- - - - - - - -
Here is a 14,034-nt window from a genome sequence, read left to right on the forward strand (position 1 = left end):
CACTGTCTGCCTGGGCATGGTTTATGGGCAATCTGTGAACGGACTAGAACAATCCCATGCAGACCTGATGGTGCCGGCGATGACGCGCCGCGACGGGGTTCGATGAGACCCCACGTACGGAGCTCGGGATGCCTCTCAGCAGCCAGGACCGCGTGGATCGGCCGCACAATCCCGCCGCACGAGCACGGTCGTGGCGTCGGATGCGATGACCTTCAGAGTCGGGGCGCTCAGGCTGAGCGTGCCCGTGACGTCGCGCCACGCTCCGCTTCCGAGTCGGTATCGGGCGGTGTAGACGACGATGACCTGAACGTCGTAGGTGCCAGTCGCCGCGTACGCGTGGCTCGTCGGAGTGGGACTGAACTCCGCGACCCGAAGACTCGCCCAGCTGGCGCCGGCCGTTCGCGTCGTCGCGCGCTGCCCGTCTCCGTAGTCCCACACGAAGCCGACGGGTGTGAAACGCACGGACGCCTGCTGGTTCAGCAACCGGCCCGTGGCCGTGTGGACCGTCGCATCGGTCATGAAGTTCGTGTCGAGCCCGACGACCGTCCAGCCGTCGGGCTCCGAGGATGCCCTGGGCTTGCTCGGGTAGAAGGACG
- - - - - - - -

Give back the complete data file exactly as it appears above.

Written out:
Here is a 14,034-nt window from a genome sequence, read left to right on the forward strand (position 1 = left end):
CACTGTCTGCCTGGGCATGGTTTATGGGCAATCTGTGAACGGACTAGAACAATCCCATGCAGACCTGATGGTGCCGGCGATGACGCGCCGCGACGGGGTTCGATGAGACCCCACGTACGGAGCTCGGGATGCCTCTCAGCAGCCAGGACCGCGTGGATCGGCCGCACAATCCCGCCGCACGAGCACGGTCGTGGCGTCGGATGCGATGACCTTCAGAGTCGGGGCGCTCAGGCTGAGCGTGCCCGTGACGTCGCGCCACGCTCCGCTTCCGAGTCGGTATCGGGCGGTGTAGACGACGATGACCTGAACGTCGTAGGTGCCAGTCGCCGCGTACGCGTGGCTCGTCGGAGTGGGACTGAACTCCGCGACCCGAAGACTCGCCCAGCTGGCGCCGGCCGTTCGCGTCGTCGCGCGCTGCCCGTCTCCGTAGTCCCACACGAAGCCGACGGGTGTGAAACGCACGGACGCCTGCTGGTTCAGCAACCGGCCCGTGGCCGTGTGGACCGTCGCATCGGTCATGAAGTTCGTGTCGAGCCCGACGACCGTCCAGCCGTCGGGCTCCGAGGATGCCCTGGGCTTGCTCGGGTAGAAGGACG